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  • Your first (half) marathon is the most cherished one. Ironically, it’s also your slowest!
  • I ran a half-marathon at the Indianapolis Marathon today, 19 October, 2013 in 2:18:56.
  • Running a half-marathon = 13.1 miles = 21 kilometers sounds like the craziest idea until you actually run it. After that it seems trivial.
  • It was good to have Jacob and Ryan run the 13.1. Qi ran the full marathon; bow to thee, master! Tianyang’s support in cheering us was invaluable.
  • A 81-year old lady completed the 13.1 in just over two and a half hours. Highly impressive. Humans are crazy!
  • I liked the way the marathon was organized. Fully planned, everything taken care of including parking and restrooms. The concept of time tracking by a tracker attached to the shoe was amazing. I’m impressed with technology.
  • There was so much energy in the atmosphere that you just couldn’t get tired, stop. People cheering, runners discussing their past and future marathons, volunteers offering water and energy drinks, loud music.
  • All this excitement made me forget the bad weather, it was 5 degrees (Celsius of course), windy and raining.
  • A lady had “13.1 on my 30th birthday” printed on her shirt. I wished her a happy birthday! There were some people from Lafayette, we had a “Go Boilers!” exchange.
  • There were volunteers encouraging us to keep going. Randomly, I would tell them they’re doing a great job cheering us 🙂
  • I was hoping Jacob, who was ahead of me would cross me and I’d wave to him saying, “*How* is it going?”!
  • I was in extreme pain after crossing the finish line, but knew I had made history (at a personal level, in the least).
  • There’s only one key to completing the run, don’t think about running, don’t count the miles, don’t calculate your pace — Just RUN!



October 2012 : Biked from Bloomington to Purdue for Habitat for Humanity, 125 miles in 2 days

October 2013 : Ran a half-marathon at the Indianapolis marathon.

October 2014 : (Crazy suggestions?)

Half-marathon! Pu-Ma runners

Gian Carlo Rota’s Indiscrete Thoughts is a must-read for every budding mathematician. He’s highly opinionated and among articles like “Ten things I should have learnt as a graduate student”, one can also find short biographies of biggies like Emil Artin, Stan Ulam and Solomon Lefshetz. Below is a paragraph taken from the book.

His advisor Jack Schwartz gives Rota the task of cleaning up the tome “Linear Operators” by Dunford – Schwartz for errors, solving exercises, correcting semicolons etc. Here is Rota’s description about one of the questions he wasn’t able to solve.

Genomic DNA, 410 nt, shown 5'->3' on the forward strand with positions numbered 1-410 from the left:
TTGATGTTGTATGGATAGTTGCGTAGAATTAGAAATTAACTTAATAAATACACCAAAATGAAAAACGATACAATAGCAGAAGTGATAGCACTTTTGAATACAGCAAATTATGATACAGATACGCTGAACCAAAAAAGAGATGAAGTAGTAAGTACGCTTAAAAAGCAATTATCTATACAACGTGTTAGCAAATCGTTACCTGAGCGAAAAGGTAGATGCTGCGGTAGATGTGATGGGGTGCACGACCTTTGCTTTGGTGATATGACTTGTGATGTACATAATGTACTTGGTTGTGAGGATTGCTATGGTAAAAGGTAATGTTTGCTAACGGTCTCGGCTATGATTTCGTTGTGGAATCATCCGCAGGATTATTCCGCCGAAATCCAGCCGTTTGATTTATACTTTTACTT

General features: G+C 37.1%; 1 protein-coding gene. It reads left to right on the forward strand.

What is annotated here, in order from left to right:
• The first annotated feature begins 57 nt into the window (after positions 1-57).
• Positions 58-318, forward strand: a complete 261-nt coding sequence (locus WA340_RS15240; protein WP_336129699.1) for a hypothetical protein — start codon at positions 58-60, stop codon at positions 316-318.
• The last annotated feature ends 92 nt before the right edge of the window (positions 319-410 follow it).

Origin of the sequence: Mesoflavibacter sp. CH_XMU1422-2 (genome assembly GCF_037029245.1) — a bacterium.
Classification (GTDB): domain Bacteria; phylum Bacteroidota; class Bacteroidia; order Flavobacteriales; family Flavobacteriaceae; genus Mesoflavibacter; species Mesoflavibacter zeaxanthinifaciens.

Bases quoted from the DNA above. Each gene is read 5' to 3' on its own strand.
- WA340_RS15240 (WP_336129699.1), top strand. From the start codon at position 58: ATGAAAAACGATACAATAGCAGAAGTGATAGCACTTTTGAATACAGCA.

It took me half the summer to finish checking the problems in Chapter Three. There were a few that I had trouble with, and worst of all, I was unable to work out Problem Twenty of Section Nine. One evening Dunford and several other members of the group got together to discuss changes in the exercises. Jack was in New York City. It was a warm summer evening and we sat on the hard wooden chairs of the corner office of Leet Oliver Hall. Pleasant sounds of squawking crickets and frogs along with mosquitoes came through the open gothic windows. After I admitted my failure to work out Problem Twenty, Dunford tried one trick after another on the blackboard in an effort to solve the problem or to find a counterexample. No one remembered where the problem came from, or who had inserted it.

After a few hours, feeling somewhat downcast, we all got up and left. The next morning I met Jack, who patted me on the back and told me, “Don’t worry, I could not do it either.” I did not hear about Problem Twenty of Section Nine for another three years. A first-year graduate student had taken Dunford’s course in linear operators. Dunford had assigned him the problem, the student solved it, and developed an elegant theory around it. His name is Robert Langlands.

About me

Abhishek Parab

I? An Indian. A mathematics student. A former engineer. A rubik's cube addict. A nature photographer. A Pink Floyd fan. An ardent lover of Chess & Counter-Strike.

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“Do not think; let the equation think for you”

”You cannot be perfect, but if you won’t try, you won’t be good enough”

“Don’t worry about your maths problems; I assure you, mine are greater”

"A comathematician is a device for turning cotheorems into ffee"

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